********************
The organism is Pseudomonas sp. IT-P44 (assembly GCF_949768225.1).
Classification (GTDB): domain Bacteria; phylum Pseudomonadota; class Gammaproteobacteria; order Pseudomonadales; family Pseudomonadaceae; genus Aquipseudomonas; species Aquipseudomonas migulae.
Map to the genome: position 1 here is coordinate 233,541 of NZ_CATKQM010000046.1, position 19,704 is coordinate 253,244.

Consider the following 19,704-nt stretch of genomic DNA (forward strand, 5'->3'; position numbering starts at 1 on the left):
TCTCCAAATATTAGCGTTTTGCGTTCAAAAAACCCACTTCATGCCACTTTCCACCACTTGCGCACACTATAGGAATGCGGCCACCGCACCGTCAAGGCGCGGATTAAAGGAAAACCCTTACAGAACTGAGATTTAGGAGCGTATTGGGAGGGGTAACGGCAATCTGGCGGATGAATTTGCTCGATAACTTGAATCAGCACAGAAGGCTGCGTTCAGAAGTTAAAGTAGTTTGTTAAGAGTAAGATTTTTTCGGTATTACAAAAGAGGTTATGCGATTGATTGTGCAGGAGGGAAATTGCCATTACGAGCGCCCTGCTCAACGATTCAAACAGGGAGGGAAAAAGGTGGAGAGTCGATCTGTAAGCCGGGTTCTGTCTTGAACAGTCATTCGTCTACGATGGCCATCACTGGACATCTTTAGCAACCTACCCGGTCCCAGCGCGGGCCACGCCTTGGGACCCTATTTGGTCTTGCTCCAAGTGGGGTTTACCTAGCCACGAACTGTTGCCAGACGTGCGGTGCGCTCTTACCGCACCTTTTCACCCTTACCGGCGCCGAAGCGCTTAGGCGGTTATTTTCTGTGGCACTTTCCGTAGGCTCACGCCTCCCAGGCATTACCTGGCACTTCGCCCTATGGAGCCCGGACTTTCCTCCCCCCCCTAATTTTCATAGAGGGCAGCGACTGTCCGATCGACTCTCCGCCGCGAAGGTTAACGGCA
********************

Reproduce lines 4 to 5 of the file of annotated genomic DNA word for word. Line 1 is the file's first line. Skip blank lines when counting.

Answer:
Consider the following 19,704-nt stretch of genomic DNA (forward strand, 5'->3'; position numbering starts at 1 on the left):
TCTCCAAATATTAGCGTTTTGCGTTCAAAAAACCCACTTCATGCCACTTTCCACCACTTGCGCACACTATAGGAATGCGGCCACCGCACCGTCAAGGCGCGGATTAAAGGAAAACCCTTACAGAACTGAGATTTAGGAGCGTATTGGGAGGGGTAACGGCAATCTGGCGGATGAATTTGCTCGATAACTTGAATCAGCACAGAAGGCTGCGTTCAGAAGTTAAAGTAGTTTGTTAAGAGTAAGATTTTTTCGGTATTACAAAAGAGGTTATGCGATTGATTGTGCAGGAGGGAAATTGCCATTACGAGCGCCCTGCTCAACGATTCAAACAGGGAGGGAAAAAGGTGGAGAGTCGATCTGTAAGCCGGGTTCTGTCTTGAACAGTCATTCGTCTACGATGGCCATCACTGGACATCTTTAGCAACCTACCCGGTCCCAGCGCGGGCCACGCCTTGGGACCCTATTTGGTCTTGCTCCAAGTGGGGTTTACCTAGCCACGAACTGTTGCCAGACGTGCGGTGCGCTCTTACCGCACCTTTTCACCCTTACCGGCGCCGAAGCGCTTAGGCGGTTATTTTCTGTGGCACTTTCCGTAGGCTCACGCCTCCCAGGCATTACCTGGCACTTCGCCCTATGGAGCCCGGACTTTCCTCCCCCCCCTAATTTTCATAGAGGGCAGCGACTGTCCGATCGACTCTCCGCCGCGAAGGTTAACGGCA